Learn the secrets behind making these priceless Mini-Book Charms!
Over the past few years, I've had the pleasure of meeting so many amazing people in this crafty business. I've been part of book launches, keepsake collections, and my personal favorite: gifts to spouses. The charms have been put on necklaces, bookmarks, key chains, convention IDs, Christmas ornaments, wine glass tags, and crafted into many creative things (like book mobiles!)
Since I've gotten so busy with book design work, I've decided to put this crafting aside and share what I've learned about the process. Anyone can make them - it just takes time.
If you're SERIOUS about making these,
Now that your covers are printed, give the ink at least 30 minutes to dry. Be very aware of dust and fingerprints at this stage. In fact, wipe down your work space BEFORE you print, and make sure you're not wearing a fabric that sheds when you move. ONE piece of lint can ruin the whole book. (Depending on how picky you are - I tend to be very picky.) If you see lint/dust on your cover, wipe it off gently with micro-fiber fabric or soft cotton. DON'T USE YOUR FINGERS! You'd be surprised how the faintest touch can leave a permanent smudge.
Next, trim your covers to workable sizes. DO NOT trim them all the way to the image - wait until they're sealed before you make "final" cuts.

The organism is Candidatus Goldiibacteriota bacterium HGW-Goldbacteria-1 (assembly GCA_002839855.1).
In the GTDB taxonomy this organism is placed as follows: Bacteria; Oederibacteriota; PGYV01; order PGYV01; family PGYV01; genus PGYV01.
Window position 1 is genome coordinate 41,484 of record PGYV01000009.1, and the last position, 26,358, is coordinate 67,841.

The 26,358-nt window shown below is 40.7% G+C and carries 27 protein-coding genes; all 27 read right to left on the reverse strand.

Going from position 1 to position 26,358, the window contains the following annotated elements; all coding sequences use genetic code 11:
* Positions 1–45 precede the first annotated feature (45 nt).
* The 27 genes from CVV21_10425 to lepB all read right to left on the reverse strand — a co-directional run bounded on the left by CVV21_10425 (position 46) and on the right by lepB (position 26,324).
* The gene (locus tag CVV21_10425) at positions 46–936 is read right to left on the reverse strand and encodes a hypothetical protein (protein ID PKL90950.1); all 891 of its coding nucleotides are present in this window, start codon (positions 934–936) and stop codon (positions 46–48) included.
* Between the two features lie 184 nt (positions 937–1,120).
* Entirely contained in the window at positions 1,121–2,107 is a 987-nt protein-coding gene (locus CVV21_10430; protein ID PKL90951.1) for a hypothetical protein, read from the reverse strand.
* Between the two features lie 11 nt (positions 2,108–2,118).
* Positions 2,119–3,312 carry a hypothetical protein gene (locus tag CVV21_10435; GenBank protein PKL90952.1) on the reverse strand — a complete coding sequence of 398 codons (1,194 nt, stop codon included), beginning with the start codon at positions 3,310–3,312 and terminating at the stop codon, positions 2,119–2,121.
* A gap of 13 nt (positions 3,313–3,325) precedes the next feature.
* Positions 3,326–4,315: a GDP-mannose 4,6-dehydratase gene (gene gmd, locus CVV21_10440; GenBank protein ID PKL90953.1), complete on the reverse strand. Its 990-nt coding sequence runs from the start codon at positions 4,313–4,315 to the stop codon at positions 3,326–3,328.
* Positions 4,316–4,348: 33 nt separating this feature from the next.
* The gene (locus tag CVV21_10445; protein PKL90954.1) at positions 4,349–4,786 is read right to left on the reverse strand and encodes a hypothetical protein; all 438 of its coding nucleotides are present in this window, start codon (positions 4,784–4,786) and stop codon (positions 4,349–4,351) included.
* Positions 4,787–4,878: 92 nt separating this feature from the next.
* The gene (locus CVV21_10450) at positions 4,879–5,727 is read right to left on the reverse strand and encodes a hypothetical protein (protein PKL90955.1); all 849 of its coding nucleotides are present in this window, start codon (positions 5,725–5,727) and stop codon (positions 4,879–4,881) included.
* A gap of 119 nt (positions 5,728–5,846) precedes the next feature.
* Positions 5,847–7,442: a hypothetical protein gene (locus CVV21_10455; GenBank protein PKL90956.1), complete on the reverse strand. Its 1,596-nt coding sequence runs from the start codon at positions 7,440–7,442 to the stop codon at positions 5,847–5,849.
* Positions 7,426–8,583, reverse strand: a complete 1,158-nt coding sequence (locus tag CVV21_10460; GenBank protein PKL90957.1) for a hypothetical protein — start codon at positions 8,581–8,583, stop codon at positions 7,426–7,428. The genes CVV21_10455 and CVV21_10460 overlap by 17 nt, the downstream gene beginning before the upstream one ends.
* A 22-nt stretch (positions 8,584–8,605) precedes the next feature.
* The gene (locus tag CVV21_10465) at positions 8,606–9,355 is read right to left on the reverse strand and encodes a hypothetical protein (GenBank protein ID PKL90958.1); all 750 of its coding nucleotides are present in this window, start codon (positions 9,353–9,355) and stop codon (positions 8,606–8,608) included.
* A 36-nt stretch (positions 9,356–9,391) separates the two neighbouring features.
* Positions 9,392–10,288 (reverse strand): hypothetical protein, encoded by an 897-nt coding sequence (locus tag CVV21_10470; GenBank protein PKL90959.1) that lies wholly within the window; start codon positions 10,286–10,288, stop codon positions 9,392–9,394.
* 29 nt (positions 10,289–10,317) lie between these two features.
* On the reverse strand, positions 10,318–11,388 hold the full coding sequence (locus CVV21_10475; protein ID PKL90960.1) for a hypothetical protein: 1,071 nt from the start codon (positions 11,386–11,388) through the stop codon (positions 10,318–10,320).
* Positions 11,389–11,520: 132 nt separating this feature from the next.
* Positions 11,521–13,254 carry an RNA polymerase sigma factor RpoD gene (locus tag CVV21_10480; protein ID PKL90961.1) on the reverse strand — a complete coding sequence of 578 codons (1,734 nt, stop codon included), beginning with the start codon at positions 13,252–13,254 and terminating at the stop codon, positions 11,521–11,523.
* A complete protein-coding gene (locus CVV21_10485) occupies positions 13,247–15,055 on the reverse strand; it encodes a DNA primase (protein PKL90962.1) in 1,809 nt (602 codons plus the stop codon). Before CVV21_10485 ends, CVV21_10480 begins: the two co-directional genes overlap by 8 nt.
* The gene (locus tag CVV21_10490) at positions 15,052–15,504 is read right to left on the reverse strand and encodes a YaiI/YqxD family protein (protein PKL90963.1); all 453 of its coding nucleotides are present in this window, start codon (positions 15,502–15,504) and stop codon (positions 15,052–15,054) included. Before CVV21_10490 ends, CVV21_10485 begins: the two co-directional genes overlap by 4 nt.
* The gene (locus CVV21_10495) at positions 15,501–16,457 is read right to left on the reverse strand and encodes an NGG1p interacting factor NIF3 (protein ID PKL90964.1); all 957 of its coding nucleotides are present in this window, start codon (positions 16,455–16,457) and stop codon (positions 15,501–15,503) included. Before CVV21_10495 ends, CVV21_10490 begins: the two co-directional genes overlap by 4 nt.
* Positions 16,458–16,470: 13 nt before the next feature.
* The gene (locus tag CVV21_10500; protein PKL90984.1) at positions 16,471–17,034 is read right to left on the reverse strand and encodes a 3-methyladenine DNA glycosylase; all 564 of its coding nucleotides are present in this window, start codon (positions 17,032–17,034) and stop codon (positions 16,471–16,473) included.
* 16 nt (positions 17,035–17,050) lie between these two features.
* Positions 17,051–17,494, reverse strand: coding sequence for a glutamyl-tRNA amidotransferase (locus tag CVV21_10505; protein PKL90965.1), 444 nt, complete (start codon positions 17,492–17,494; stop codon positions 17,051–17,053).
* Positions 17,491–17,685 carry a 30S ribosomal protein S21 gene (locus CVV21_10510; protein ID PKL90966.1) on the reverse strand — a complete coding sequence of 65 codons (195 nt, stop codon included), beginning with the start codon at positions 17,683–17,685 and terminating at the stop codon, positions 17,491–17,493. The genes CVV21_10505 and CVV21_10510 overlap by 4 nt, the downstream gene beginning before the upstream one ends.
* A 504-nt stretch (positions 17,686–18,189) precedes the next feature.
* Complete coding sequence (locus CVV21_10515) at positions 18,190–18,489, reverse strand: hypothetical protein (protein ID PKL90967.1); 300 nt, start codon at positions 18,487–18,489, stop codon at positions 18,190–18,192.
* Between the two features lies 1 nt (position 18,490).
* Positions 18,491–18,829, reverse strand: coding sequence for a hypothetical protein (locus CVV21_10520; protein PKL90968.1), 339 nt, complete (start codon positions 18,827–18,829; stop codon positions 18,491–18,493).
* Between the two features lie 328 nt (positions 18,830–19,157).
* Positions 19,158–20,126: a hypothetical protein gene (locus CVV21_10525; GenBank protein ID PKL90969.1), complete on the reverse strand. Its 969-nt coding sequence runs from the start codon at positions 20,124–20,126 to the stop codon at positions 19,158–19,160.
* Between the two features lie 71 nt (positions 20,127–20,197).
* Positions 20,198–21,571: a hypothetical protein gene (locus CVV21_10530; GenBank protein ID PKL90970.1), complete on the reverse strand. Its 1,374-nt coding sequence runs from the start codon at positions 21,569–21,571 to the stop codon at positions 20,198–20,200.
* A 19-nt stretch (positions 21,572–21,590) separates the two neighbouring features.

Scotch tape is Acid Free acrylic sheeting. How cool is that!! I've tried many "ways" to apply the tape, but this what I've found works best for me.
Your goal is to put tape over the entire image without creating wrinkles or entrapping dust particles. You can do this any way you choose. For me, I like to lay the tape on my work space sticky-side up.
Before you commit to any serious folds lines, make sure the top and bottom edges line up with each other, and that the front and back sides are parallel (They should NOT line up with each other, because of the spine).
Do not make a solid fold... just bend the paper enough to create a slight corner. Trust me on this. A rounded spine allows for more flexibility when you start adding the interior paper.
Choosing the right watercolor paper is important. As I said before, you want a heavy weight (such as 140#), NO texture, and make sure it's Acid Free. If it's not Acid Free, your pages will turn yellow and your photographic paper will break down and shift colors within a few years.
Don't waste your time with heavily textured paper. The texture will emboss itself on your cover when you put it in the press. (or when you put it under a pile of heavy books)
Cutting the paper sounds easy enough, but there are some tips and tricks I've learned:
I like to start by laying out 3-4 books at a time. Pages are divided into 3 groups. This particular book has 8 pages, so the groups contain 3, 1, 4 pages. This middle page is where the eye hook will go, but first we need to make some adjustments.
These eye hooks (pictured) are 1.25 inches long. FYI, don't go with the cheapest ones you can find - the finish doesn't hold up. You can EASILY use longer eye hooks and trim them down with wire cutters. 1.5 inches works perfectly fine.